Hutchinson Marshall Steen wanted to give Hutchinson's two Confederate cannons a new home.
Instead, the Kentucky man will help put them back on display in their old home.
Two years ago, Steen was rebuffed in his bid to buy the cannons for $100,000. Now, he is expected to get the job of building and delivering two steel carriages to Hutchinson so the cannons can go on display at the city's Soldiers and Sailors Memorial.
The cannons have been in storage until the memorial is renovated and the bronze barrels can be displayed on new carriages.
Steen owns Steen Cannons, an Ashland, Ky., company that manufactures Civil War-era artillery. While the metal carriages won't be historically accurate, the company advertises that they "are designed to last a lifetime with little maintenance."
The wooden carriages that deteriorated were not original, city planner Michele Wilbur said.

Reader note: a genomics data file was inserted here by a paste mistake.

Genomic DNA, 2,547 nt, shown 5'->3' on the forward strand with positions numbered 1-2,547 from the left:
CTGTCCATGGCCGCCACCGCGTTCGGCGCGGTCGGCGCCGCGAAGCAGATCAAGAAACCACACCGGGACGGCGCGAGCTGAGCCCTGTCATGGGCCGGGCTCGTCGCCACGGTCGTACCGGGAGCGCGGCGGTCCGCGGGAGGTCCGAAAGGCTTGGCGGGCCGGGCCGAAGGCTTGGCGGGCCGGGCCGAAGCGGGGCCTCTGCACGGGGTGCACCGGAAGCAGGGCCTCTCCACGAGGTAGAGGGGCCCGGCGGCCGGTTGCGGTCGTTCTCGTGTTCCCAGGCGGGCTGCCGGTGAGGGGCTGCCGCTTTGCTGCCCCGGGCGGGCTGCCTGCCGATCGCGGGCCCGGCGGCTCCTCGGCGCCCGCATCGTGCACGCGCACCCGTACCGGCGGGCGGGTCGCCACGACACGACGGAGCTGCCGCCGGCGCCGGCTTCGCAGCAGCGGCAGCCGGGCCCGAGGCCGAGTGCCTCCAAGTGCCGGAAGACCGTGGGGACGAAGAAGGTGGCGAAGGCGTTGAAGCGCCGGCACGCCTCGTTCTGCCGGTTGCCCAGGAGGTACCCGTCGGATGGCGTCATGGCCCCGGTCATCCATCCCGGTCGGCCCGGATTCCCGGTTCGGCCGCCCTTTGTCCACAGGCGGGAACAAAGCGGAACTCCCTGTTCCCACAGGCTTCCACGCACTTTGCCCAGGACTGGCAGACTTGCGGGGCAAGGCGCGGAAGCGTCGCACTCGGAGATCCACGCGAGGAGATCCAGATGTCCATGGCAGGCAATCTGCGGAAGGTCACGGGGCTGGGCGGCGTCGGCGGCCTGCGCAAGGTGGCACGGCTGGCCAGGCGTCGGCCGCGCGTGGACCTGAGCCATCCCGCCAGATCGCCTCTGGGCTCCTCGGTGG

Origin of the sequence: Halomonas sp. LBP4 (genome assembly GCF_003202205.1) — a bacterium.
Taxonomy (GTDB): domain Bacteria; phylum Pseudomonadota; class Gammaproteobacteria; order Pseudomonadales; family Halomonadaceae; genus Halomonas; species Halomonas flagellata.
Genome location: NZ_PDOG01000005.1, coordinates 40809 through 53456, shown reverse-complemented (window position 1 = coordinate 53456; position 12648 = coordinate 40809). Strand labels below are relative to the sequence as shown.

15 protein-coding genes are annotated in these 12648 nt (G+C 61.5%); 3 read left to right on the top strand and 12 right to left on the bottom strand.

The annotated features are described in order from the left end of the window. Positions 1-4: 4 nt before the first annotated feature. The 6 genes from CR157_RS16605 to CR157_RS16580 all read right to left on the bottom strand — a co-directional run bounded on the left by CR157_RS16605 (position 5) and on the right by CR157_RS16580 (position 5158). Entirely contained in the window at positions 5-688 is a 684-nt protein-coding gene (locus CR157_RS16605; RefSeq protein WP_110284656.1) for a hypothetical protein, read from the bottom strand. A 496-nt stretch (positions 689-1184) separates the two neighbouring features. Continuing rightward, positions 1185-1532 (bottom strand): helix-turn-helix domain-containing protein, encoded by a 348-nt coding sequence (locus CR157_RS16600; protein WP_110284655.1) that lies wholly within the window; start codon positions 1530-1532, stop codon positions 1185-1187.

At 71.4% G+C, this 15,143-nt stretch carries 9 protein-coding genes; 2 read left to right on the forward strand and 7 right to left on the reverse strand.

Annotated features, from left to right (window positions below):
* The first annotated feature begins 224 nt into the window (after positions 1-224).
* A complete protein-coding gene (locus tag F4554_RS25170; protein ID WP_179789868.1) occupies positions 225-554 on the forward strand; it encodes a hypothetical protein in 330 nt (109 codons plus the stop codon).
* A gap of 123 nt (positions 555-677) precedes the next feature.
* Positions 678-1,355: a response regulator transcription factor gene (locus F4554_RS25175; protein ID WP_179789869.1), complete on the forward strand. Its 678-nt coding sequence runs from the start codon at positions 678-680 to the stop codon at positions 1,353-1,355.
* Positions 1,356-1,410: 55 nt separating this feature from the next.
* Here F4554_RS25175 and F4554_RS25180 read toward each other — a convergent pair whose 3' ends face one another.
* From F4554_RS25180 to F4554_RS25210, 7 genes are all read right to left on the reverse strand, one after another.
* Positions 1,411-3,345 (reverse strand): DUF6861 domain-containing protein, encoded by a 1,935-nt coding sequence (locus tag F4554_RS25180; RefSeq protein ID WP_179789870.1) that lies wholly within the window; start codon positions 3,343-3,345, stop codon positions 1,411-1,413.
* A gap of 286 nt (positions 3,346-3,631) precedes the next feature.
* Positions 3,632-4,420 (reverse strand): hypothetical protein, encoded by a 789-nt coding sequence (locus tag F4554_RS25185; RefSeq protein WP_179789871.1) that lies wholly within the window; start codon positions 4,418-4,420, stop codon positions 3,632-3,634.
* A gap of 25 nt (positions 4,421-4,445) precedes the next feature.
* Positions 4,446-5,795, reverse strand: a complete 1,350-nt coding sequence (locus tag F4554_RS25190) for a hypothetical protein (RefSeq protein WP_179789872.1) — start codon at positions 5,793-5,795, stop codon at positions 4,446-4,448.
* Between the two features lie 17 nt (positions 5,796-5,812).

Wilbur said Steen already had the specifications for the proposed carriages, and city officials knew of no other manufacturer of the type of cannon carriage sought.
The Hutchinson City Council recently gave its support for a Phase I memorial renovation that will cost about $45,000. That would use up nearly all the money raised for the overall project, and city staff hope that competitive bidding will trim the estimated cost for Phase I.
Phase I involves replacing the carriages and constructing new paving around the monument. Phase II, which could run about $10,000, would repair the granite statues of Abraham Lincoln and three soldiers and a sailor.
Construction is now expected to begin in the first half of 2004.
The memorial was dedicated on Flag Day in 1919 and is listed on the National Register of Historic Places.